Follow the personal journeys of a group of high school students in Los Angeles who have been identified as “twice exceptional”–gifted or highly gifted individuals with learning disabilities or differences. The Institute for the Development of Gifted Children at the Morgridge College of Education will screen the film, “2e: Twice Exceptional” on Thursday, October 1st. The event is co-sponsored by Jeffco Public Schools, Denver Public Schools, and the Ricks Center for Gifted Children.

“2e: Twice Exceptional” features illuminating and thought-provoking interviews with students, parents, teachers, psychologists, and therapists to present an honest, up-close look at what it’s like to be—or to be the parent or teacher of—a young person who’s both gifted and coming to terms with a learning difference. According to filmmaker, Thomas Ropelewski, these children vex their parents. “They are often considered ‘at risk,’” he says, “but they may very well grow up to change the world if they are given the chance to demonstrate and develop their abilities.” Among them may be the next Einstein, Mozart, or Steve Jobs… if they can survive the American school system and their own eccentricities.

“2e: Twice Exceptional” was a 2015 Official Selection at the Richmond International Film Festival, the Portland Film Festival, the Silver Springs International Film Festival, and Dances With Films.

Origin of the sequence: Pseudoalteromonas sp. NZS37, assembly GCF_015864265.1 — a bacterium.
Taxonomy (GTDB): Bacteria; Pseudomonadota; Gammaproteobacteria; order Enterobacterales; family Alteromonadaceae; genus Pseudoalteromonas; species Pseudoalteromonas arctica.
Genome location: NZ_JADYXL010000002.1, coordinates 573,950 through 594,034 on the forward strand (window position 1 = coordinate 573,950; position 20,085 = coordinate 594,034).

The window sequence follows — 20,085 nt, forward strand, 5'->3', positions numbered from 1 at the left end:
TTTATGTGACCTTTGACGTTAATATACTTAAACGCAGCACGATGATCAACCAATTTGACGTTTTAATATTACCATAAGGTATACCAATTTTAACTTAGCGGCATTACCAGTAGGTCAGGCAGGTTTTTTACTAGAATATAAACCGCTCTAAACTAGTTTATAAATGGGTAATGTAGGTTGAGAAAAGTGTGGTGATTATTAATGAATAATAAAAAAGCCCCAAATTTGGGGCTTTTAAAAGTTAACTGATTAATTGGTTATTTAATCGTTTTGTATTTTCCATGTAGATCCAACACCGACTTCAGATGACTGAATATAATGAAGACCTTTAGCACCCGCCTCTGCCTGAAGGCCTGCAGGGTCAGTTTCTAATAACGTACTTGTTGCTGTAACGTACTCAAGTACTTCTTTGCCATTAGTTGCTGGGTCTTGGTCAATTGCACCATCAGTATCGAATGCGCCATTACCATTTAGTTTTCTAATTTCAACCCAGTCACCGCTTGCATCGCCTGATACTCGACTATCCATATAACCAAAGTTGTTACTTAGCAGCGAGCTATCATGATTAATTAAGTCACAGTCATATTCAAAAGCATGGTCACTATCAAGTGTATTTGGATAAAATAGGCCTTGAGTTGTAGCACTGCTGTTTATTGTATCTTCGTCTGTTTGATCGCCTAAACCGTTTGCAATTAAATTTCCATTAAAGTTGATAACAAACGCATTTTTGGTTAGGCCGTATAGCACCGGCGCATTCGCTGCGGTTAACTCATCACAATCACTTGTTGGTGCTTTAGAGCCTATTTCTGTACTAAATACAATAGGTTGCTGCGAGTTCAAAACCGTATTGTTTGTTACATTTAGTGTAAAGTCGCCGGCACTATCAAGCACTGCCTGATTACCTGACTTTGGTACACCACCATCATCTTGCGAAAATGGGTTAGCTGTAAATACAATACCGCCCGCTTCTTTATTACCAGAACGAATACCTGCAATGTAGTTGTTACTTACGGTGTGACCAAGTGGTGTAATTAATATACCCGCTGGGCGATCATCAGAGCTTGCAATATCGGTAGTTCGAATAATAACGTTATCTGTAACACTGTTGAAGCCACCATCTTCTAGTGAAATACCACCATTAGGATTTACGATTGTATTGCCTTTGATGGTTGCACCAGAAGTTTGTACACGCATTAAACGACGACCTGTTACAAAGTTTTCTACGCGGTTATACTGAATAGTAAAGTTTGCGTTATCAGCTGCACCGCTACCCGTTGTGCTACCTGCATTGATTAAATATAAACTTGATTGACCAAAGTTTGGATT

EVENT DETAILS:

Date: Thursday, October 1, 2015
Time: 6:30 p.m. (one hour) – Discussion panel to follow
Location:
Morgridge College of Education
1999 E. Evans Ave.
Denver, CO 80208

The U.S. Green Building Council has awarded Katherine A. Ruffatto Hall, Gold LEED (Leadership in Energy and Environmental Design) Certification.  The U.S. Green Building Council’s LEED certification is the standard for authenticating a building’s green features.  Katherine A. Ruffatto Hall is the 73,568 square-foot home of the Morgridge College of Education (MCE).  This $21.4 million building, constructed in 2010, offers state-of-the-art facilities for students, faculty, and staff.

The goal of all new construction at the University of Denver is to build to the principles of Sliver LEED standards.  However MCE and its stakeholders wanted to achieve an even higher level of certification.  This week, Katherine A. Ruffatto Hall met that important benchmark, Gold LEED certification.  All building space, both inside and out, were integral components in achieving this certification.  Every area was scrutinized for opportunities to make the building greener.  Some Gold Leed Certification features of the building include; utilizing high performance glass in all windows to reduce UV and infrared transmission in the building; having a building design that allows 93% of all regularly occupied spaces within the building to view the outdoors; water efficient landscaping that reduces water consumption by 50%; recycling stations provided throughout the building; carpeting that meets the requirements of the carpet and rug institute’s “green label plus” program throughout the building;  and low-flow and dual-flush plumbing fixtures that reduce water consumption by 30%.  Attaining Gold LEED certification is a real world application of MCE’s mission to be a force for positive change in the lives of individuals, organizations, and communities, by providing innovative and engaging spaces for learning.


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